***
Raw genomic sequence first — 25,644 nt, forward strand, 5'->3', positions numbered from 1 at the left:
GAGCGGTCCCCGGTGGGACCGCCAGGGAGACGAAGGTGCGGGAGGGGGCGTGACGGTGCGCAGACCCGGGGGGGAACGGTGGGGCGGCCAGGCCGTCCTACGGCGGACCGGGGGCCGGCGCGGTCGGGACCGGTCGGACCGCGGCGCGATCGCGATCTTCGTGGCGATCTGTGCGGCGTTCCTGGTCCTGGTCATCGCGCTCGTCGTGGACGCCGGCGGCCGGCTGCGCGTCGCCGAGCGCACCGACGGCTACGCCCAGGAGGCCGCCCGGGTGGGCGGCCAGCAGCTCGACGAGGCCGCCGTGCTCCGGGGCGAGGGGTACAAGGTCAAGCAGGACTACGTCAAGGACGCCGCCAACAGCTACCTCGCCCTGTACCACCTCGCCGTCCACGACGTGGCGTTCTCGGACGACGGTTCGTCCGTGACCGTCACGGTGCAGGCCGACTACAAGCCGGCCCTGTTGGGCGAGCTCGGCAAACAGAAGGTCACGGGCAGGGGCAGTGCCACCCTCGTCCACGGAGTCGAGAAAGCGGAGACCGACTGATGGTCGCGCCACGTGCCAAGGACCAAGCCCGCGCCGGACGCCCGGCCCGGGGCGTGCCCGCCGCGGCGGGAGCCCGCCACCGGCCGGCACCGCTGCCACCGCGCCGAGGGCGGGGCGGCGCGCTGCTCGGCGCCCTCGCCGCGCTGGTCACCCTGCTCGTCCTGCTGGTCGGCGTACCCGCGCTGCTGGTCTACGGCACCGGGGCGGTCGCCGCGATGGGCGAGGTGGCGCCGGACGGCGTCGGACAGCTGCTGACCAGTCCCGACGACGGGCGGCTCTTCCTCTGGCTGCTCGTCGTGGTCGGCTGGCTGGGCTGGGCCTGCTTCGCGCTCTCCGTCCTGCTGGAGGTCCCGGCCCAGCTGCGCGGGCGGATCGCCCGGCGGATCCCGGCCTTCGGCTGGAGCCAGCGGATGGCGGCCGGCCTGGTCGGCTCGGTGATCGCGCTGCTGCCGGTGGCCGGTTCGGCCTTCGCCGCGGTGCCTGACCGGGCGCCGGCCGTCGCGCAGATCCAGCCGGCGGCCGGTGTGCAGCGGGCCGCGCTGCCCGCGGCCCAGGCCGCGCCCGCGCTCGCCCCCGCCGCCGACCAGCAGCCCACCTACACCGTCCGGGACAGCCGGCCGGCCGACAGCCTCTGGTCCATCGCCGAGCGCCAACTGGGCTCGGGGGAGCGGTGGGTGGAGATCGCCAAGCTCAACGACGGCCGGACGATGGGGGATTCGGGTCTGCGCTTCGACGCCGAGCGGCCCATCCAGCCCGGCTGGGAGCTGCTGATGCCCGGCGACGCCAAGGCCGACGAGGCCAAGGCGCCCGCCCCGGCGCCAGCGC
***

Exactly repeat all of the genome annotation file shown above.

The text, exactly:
Raw genomic sequence first — 25,644 nt, forward strand, 5'->3', positions numbered from 1 at the left:
GAGCGGTCCCCGGTGGGACCGCCAGGGAGACGAAGGTGCGGGAGGGGGCGTGACGGTGCGCAGACCCGGGGGGGAACGGTGGGGCGGCCAGGCCGTCCTACGGCGGACCGGGGGCCGGCGCGGTCGGGACCGGTCGGACCGCGGCGCGATCGCGATCTTCGTGGCGATCTGTGCGGCGTTCCTGGTCCTGGTCATCGCGCTCGTCGTGGACGCCGGCGGCCGGCTGCGCGTCGCCGAGCGCACCGACGGCTACGCCCAGGAGGCCGCCCGGGTGGGCGGCCAGCAGCTCGACGAGGCCGCCGTGCTCCGGGGCGAGGGGTACAAGGTCAAGCAGGACTACGTCAAGGACGCCGCCAACAGCTACCTCGCCCTGTACCACCTCGCCGTCCACGACGTGGCGTTCTCGGACGACGGTTCGTCCGTGACCGTCACGGTGCAGGCCGACTACAAGCCGGCCCTGTTGGGCGAGCTCGGCAAACAGAAGGTCACGGGCAGGGGCAGTGCCACCCTCGTCCACGGAGTCGAGAAAGCGGAGACCGACTGATGGTCGCGCCACGTGCCAAGGACCAAGCCCGCGCCGGACGCCCGGCCCGGGGCGTGCCCGCCGCGGCGGGAGCCCGCCACCGGCCGGCACCGCTGCCACCGCGCCGAGGGCGGGGCGGCGCGCTGCTCGGCGCCCTCGCCGCGCTGGTCACCCTGCTCGTCCTGCTGGTCGGCGTACCCGCGCTGCTGGTCTACGGCACCGGGGCGGTCGCCGCGATGGGCGAGGTGGCGCCGGACGGCGTCGGACAGCTGCTGACCAGTCCCGACGACGGGCGGCTCTTCCTCTGGCTGCTCGTCGTGGTCGGCTGGCTGGGCTGGGCCTGCTTCGCGCTCTCCGTCCTGCTGGAGGTCCCGGCCCAGCTGCGCGGGCGGATCGCCCGGCGGATCCCGGCCTTCGGCTGGAGCCAGCGGATGGCGGCCGGCCTGGTCGGCTCGGTGATCGCGCTGCTGCCGGTGGCCGGTTCGGCCTTCGCCGCGGTGCCTGACCGGGCGCCGGCCGTCGCGCAGATCCAGCCGGCGGCCGGTGTGCAGCGGGCCGCGCTGCCCGCGGCCCAGGCCGCGCCCGCGCTCGCCCCCGCCGCCGACCAGCAGCCCACCTACACCGTCCGGGACAGCCGGCCGGCCGACAGCCTCTGGTCCATCGCCGAGCGCCAACTGGGCTCGGGGGAGCGGTGGGTGGAGATCGCCAAGCTCAACGACGGCCGGACGATGGGGGATTCGGGTCTGCGCTTCGACGCCGAGCGGCCCATCCAGCCCGGCTGGGAGCTGCTGATGCCCGGCGACGCCAAGGCCGACGAGGCCAAGGCGCCCGCCCCGGCGCCAGCGC